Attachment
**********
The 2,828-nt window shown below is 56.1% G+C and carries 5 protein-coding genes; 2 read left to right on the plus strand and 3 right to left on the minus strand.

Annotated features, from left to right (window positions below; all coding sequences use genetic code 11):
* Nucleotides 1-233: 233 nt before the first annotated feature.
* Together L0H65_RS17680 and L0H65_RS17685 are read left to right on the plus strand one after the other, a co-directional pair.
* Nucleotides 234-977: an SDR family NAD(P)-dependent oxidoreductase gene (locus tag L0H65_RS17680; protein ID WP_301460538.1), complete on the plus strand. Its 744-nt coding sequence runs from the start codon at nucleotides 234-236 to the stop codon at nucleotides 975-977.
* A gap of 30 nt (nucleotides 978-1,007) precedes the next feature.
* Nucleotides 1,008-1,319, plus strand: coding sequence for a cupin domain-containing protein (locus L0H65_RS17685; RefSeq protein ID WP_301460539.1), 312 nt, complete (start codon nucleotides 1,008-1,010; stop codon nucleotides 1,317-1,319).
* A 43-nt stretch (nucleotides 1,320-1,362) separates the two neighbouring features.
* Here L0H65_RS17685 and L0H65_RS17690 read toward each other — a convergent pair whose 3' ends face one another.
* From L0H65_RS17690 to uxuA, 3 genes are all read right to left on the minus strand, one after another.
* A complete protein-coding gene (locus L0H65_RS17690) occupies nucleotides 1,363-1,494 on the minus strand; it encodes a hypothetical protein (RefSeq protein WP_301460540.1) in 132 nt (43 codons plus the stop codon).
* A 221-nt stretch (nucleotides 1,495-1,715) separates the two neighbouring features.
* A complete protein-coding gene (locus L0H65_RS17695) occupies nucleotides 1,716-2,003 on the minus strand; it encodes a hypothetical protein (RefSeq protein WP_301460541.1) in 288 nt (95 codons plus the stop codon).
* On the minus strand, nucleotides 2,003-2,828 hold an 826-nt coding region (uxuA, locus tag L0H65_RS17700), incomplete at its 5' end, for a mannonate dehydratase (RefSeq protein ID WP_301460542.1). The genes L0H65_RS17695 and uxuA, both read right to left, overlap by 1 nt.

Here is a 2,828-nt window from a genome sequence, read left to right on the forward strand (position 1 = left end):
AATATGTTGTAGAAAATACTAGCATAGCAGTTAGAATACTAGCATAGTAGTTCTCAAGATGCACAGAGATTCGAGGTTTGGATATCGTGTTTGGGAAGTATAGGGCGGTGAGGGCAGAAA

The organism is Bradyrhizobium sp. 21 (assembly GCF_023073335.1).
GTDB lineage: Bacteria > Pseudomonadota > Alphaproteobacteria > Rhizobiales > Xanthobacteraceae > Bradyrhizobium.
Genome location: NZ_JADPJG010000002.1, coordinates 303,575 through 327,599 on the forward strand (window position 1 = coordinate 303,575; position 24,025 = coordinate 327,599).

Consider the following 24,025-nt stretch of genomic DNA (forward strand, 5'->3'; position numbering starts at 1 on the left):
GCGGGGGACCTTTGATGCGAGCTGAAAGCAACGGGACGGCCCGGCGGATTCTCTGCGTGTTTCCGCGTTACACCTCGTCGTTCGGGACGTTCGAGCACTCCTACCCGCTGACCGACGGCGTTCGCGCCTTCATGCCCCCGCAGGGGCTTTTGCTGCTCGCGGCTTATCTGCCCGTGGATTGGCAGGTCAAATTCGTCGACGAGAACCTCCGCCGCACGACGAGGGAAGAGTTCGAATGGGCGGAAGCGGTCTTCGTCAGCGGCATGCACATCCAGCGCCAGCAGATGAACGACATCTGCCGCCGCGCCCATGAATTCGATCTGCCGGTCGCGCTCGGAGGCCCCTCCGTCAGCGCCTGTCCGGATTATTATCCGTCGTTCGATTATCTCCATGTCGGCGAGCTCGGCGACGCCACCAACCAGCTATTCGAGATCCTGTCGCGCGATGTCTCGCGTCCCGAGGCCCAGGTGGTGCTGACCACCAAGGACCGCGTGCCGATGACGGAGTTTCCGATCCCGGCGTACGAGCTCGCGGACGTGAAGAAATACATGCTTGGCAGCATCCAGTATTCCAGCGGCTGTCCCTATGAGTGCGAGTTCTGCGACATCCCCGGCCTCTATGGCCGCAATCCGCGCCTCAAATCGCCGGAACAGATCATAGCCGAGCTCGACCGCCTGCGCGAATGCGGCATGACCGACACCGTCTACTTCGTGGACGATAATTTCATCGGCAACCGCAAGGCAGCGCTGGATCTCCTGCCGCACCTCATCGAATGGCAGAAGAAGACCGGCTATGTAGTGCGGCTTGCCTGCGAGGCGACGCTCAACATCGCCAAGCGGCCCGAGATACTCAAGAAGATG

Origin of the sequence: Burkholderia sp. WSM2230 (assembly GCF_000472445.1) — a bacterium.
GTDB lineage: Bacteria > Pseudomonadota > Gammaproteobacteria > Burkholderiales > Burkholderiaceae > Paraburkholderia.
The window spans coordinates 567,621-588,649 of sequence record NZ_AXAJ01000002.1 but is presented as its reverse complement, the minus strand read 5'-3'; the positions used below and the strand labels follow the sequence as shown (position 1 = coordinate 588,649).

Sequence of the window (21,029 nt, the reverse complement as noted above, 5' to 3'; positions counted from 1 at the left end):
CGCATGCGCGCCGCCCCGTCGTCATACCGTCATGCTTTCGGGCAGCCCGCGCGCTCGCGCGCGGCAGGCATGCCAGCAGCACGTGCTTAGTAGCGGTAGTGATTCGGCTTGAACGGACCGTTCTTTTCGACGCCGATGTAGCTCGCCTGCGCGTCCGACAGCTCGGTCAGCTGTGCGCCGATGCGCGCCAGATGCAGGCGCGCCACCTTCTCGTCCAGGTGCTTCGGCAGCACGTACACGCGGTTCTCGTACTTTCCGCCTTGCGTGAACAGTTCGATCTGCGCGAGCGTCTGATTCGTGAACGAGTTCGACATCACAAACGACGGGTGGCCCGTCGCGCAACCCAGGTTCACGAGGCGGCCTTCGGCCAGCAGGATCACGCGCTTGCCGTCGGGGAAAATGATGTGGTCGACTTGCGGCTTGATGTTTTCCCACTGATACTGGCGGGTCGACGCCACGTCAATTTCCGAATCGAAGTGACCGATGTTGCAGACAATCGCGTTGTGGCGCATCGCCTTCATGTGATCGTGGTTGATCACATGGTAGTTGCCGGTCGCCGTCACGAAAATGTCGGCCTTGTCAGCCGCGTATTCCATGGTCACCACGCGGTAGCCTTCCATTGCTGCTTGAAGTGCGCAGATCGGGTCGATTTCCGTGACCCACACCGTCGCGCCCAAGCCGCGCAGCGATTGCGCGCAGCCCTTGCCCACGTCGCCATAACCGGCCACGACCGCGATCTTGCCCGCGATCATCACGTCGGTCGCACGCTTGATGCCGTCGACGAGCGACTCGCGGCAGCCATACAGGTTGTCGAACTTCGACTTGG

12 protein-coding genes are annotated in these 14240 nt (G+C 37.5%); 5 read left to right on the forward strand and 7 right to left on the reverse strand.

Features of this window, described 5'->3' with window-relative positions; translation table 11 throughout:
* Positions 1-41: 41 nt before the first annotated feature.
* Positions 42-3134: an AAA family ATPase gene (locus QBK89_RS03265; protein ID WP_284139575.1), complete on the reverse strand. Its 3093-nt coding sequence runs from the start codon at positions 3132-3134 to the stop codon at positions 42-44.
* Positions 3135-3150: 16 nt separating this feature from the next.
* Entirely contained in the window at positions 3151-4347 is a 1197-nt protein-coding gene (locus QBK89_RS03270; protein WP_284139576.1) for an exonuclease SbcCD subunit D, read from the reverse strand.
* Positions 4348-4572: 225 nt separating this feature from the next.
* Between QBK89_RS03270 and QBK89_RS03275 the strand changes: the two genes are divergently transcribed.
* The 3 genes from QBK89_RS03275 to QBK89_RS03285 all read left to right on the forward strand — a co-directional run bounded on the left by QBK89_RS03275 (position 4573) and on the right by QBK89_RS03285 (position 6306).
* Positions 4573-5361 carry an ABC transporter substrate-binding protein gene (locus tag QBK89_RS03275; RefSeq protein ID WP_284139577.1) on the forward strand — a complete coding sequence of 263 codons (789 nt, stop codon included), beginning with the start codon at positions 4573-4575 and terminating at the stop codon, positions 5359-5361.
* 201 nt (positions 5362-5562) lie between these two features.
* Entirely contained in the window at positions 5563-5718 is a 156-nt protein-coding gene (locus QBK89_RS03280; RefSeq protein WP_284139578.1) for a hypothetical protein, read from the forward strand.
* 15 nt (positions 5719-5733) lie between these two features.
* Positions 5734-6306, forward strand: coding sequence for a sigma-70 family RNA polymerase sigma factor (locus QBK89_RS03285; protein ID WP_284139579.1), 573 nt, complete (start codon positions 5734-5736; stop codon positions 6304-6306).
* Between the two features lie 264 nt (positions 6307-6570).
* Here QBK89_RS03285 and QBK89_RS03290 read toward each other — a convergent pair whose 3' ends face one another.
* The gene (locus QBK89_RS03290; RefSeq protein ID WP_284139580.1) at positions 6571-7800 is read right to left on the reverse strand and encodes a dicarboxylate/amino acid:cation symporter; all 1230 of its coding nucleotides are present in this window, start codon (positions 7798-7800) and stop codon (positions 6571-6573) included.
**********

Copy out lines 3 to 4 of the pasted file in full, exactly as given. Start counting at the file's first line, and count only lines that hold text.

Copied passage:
* Nucleotides 1-233: 233 nt before the first annotated feature.
* Together L0H65_RS17680 and L0H65_RS17685 are read left to right on the plus strand one after the other, a co-directional pair.